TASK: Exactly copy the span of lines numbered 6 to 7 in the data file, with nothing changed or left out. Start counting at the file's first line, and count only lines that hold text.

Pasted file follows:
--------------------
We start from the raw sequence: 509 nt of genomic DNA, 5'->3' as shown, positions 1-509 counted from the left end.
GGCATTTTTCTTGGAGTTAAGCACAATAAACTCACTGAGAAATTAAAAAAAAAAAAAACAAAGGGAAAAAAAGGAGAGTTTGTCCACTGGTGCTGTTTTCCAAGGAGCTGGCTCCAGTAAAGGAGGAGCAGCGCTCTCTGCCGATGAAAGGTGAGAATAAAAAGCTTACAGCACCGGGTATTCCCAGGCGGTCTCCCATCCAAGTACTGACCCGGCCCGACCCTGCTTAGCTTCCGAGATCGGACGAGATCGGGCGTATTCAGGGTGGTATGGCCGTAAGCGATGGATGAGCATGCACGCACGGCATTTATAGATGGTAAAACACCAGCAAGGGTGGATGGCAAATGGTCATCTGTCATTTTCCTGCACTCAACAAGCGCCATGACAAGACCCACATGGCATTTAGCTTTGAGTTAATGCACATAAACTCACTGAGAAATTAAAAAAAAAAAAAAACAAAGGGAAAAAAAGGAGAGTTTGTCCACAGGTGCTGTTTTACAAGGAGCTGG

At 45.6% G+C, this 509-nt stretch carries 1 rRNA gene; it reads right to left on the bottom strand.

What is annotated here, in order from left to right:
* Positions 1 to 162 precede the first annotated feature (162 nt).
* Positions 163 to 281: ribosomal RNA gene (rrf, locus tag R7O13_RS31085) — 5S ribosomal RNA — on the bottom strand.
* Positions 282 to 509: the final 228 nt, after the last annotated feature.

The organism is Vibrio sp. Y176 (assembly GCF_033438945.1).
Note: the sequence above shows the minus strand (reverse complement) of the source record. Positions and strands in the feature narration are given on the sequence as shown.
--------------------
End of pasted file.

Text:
* Positions 163 to 281: ribosomal RNA gene (rrf, locus tag R7O13_RS31085) — 5S ribosomal RNA — on the bottom strand.
* Positions 282 to 509: the final 228 nt, after the last annotated feature.